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If you zoom in on this photograph of a Banded Butterflyfish (Chaetodon striatus), it almost looks like it is smiling. Perhaps it sees its mate with which it forms a monogamous pair. Either that, or is honing in on a polychaete worm for a tasty treat, but we do know that it is an adult, or close to becoming one, because the juveniles are colored differently, with a darker, brownish-yellow body, and possessing a prominent ringed dark spot on their dorsal fins.
 
The spot, at the base of the fin toward the tail end of the fish, acts as a false-eye to confuse predators into misjudging the direction the fish would flee when attacked; the adults don’t benefit from this trick of misdirection, as the spot fades away when they mature. This one lacks the spot, although its body isn’t quite a lightly colored as in the pictures of some of the adults I’ve seen.
 
The adults grow to somewhere between 12-15 cm (~5-6 inches) in length. When they aren’t eating the aforementioned worms, they might be going after coral polyps, something which they are specially evolved to eat with their pointy mouths.
 
This one was seen while scuba diving at the "Cathedral" dive site of Grace Bay in the Turks and Caicos Islands on June 20, 2011.


#scuba #scubadiving #naturephotography #underwaterphotography #banded #butterflyfish #chaetodon #striatus #turks #caicos #false #eye  
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The Coney (Cephalopholis fulva) is a type of grouper. Like many fish, they are protogynous, serial hermaphrodites that start as females and later become males. Around 16 cm (~6.3 “) in length they become mature females, and by the time they are about 20 cm (~7.9”) they transition to being males, establish a territory, and maintain a harem of females. They typically grow to anywhere between 33 and 42 cm (~13-16.5”) in length.
 
There are actually three distinct colorations of the species. One of these is yellow, another is a reddish-brown on the top half and a pale color below, and (the kind shown here) which is a reddish-orange most everywhere.  All of them have spots, but the yellow form has them primarily on the head whereas the other two have them covering the entire body. The yellow form of the fish is always yellow, but the fish can actually switch between the other two reddish color forms, thought either to be useful for camouflage or as a sign of excitement.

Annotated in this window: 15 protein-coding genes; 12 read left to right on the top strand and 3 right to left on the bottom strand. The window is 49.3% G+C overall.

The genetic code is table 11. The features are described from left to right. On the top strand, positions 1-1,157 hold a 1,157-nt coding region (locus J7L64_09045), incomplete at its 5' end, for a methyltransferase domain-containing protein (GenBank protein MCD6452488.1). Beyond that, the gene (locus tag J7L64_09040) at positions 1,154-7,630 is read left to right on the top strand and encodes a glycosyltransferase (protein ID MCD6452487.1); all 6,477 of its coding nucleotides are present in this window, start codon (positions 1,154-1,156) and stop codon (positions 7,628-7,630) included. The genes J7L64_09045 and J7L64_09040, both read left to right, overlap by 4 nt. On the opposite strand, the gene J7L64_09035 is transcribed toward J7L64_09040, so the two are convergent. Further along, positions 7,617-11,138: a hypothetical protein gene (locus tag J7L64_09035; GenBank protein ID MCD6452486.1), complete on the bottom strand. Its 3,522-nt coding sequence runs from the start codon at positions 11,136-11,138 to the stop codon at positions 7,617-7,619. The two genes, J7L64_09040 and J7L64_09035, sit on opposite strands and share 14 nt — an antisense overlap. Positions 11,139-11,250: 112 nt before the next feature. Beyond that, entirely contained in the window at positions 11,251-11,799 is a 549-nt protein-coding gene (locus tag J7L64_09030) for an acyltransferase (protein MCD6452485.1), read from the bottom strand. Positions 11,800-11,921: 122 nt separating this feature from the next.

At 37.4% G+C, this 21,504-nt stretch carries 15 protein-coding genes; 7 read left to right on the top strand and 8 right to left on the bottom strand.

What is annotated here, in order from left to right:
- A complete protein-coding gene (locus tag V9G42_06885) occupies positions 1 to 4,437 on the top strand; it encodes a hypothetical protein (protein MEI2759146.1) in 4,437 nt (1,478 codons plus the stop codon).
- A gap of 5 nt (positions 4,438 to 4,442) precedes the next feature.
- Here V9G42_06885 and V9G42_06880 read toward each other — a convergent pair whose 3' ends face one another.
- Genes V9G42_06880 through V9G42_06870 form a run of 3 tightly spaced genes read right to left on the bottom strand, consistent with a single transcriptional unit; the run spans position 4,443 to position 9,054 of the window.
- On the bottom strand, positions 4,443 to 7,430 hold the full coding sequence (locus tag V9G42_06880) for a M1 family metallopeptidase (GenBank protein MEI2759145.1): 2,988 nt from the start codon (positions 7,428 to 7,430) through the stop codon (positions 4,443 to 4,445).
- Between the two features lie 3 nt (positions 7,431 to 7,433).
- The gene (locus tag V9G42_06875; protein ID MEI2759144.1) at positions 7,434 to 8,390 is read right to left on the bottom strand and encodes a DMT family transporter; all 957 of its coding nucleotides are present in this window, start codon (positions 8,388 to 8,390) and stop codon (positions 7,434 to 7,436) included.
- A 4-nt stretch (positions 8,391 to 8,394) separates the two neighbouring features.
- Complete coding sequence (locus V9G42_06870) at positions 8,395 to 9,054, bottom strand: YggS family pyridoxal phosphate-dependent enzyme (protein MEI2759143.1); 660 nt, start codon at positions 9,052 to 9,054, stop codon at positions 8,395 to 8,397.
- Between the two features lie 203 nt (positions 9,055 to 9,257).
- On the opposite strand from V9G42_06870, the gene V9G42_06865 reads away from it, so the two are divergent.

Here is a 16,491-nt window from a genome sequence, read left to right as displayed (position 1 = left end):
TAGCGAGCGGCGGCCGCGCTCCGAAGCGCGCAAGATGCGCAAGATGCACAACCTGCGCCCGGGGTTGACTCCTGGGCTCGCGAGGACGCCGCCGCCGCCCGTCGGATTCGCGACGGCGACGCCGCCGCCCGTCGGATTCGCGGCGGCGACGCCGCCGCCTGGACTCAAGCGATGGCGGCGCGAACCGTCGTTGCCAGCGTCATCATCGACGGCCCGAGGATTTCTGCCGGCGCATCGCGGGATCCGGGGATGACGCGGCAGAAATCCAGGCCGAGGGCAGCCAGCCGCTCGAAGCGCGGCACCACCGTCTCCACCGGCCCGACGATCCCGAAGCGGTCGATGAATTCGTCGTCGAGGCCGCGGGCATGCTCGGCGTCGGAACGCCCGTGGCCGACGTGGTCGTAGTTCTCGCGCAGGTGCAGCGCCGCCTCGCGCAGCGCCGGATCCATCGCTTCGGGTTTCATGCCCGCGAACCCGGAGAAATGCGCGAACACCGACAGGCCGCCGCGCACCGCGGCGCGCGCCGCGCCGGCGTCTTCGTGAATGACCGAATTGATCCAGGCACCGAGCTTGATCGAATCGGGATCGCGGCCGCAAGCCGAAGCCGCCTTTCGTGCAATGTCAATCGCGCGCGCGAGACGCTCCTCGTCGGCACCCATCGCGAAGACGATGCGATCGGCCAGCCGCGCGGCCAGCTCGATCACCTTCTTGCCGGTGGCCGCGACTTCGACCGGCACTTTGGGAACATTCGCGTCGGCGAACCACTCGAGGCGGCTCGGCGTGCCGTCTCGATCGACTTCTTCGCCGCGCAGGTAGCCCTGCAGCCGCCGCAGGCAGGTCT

This fine fish was photographed while scuba diving  at the "Cathedral" dive site of Grace Bay in the Turks and Caicos Islands on June 20, 2011.

#naturephotography #underwaterphotography #scuba #scubadiving #turks #caicos #coney #grouper #cephalopholis #fulva #protogynous #hermaphrodite #camouflage  
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The Rock Beauty Angelfish (Holacanthus tricolor) starts life as a predominantly yellow fish with a small spot of black on each of its sides. As they mature, each of the spots spread until, as seen in this adult, nearly the entirety of the sides are darkened, with the exception of the rearmost (caudal) fin which remains yellow, along with the face, the pectoral and ventral fins (folded, and so not visible in this photo), and the abdomen above the ventral fins. Sometimes the lips also darken, as with this one, becoming black or blue in color.
 
The dorsal and anal fins maintain a colorful outline, which is yellow in some, but an even more impressive orange margin on the one pictured here. Also, on this fish, that same orange can be seen along the gill slits and above the eyes. If you zoom in on this photo, the typical sapphire highlights just above and below the eye are also slightly visible. It certainly earns the “Beauty” in its name.

The females grow  to about 10 cm (~4 in) and the males typically grow to about 20 cm (~8 in) but have been known to be as large as 35 cm (~14 in).

For a view of a younger one, much smaller and where the black spot has not yet completely spread, see my earlier post: https://plus.google.com/103568923622435206188/posts/ivzfDxLQtP5
 
This photograph was taken while scuba diving at the “Cathedral” Dive Site of Grace Bay in the Turks and Caicos Islands on June 20, 2011.

#naturephotography #underwaterphotography #scuba #scubadiving #rock #beauty #angelfish #holacanthus #tricolor #turks #caicos